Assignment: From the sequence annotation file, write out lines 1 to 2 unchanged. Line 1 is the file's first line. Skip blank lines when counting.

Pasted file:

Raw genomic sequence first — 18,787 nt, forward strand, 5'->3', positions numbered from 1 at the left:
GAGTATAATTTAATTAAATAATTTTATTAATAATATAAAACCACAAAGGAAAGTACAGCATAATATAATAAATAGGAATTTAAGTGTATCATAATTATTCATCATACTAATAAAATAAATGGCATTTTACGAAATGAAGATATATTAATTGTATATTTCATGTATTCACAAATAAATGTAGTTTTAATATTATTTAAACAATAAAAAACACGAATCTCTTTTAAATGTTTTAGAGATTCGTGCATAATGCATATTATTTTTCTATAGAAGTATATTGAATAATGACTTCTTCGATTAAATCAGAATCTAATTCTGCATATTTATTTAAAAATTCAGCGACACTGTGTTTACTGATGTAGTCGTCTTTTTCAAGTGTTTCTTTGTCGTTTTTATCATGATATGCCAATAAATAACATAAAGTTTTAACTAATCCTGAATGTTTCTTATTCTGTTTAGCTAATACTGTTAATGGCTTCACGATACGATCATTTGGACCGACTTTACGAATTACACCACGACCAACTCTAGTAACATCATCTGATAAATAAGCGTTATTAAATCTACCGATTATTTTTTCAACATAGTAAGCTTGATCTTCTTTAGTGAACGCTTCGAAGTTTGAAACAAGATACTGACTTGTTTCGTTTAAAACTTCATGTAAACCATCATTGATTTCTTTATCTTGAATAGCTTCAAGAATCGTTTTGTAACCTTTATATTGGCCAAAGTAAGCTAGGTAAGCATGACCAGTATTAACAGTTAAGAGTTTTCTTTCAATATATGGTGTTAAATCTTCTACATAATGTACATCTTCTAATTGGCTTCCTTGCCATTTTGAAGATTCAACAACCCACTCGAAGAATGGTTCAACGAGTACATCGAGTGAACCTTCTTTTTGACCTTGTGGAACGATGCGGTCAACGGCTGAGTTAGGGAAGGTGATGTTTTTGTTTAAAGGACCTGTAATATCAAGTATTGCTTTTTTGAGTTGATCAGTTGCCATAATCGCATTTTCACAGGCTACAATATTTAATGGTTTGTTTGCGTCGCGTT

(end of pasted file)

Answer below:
Raw genomic sequence first — 18,787 nt, forward strand, 5'->3', positions numbered from 1 at the left:
GAGTATAATTTAATTAAATAATTTTATTAATAATATAAAACCACAAAGGAAAGTACAGCATAATATAATAAATAGGAATTTAAGTGTATCATAATTATTCATCATACTAATAAAATAAATGGCATTTTACGAAATGAAGATATATTAATTGTATATTTCATGTATTCACAAATAAATGTAGTTTTAATATTATTTAAACAATAAAAAACACGAATCTCTTTTAAATGTTTTAGAGATTCGTGCATAATGCATATTATTTTTCTATAGAAGTATATTGAATAATGACTTCTTCGATTAAATCAGAATCTAATTCTGCATATTTATTTAAAAATTCAGCGACACTGTGTTTACTGATGTAGTCGTCTTTTTCAAGTGTTTCTTTGTCGTTTTTATCATGATATGCCAATAAATAACATAAAGTTTTAACTAATCCTGAATGTTTCTTATTCTGTTTAGCTAATACTGTTAATGGCTTCACGATACGATCATTTGGACCGACTTTACGAATTACACCACGACCAACTCTAGTAACATCATCTGATAAATAAGCGTTATTAAATCTACCGATTATTTTTTCAACATAGTAAGCTTGATCTTCTTTAGTGAACGCTTCGAAGTTTGAAACAAGATACTGACTTGTTTCGTTTAAAACTTCATGTAAACCATCATTGATTTCTTTATCTTGAATAGCTTCAAGAATCGTTTTGTAACCTTTATATTGGCCAAAGTAAGCTAGGTAAGCATGACCAGTATTAACAGTTAAGAGTTTTCTTTCAATATATGGTGTTAAATCTTCTACATAATGTACATCTTCTAATTGGCTTCCTTGCCATTTTGAAGATTCAACAACCCACTCGAAGAATGGTTCAACGAGTACATCGAGTGAACCTTCTTTTTGACCTTGTGGAACGATGCGGTCAACGGCTGAGTTAGGGAAGGTGATGTTTTTGTTTAAAGGACCTGTAATATCAAGTATTGCTTTTTTGAGTTGATCAGTTGCCATAATCGCATTTTCACAGGCTACAATATTTAATGGTTTGTTTGCGTCGCGTT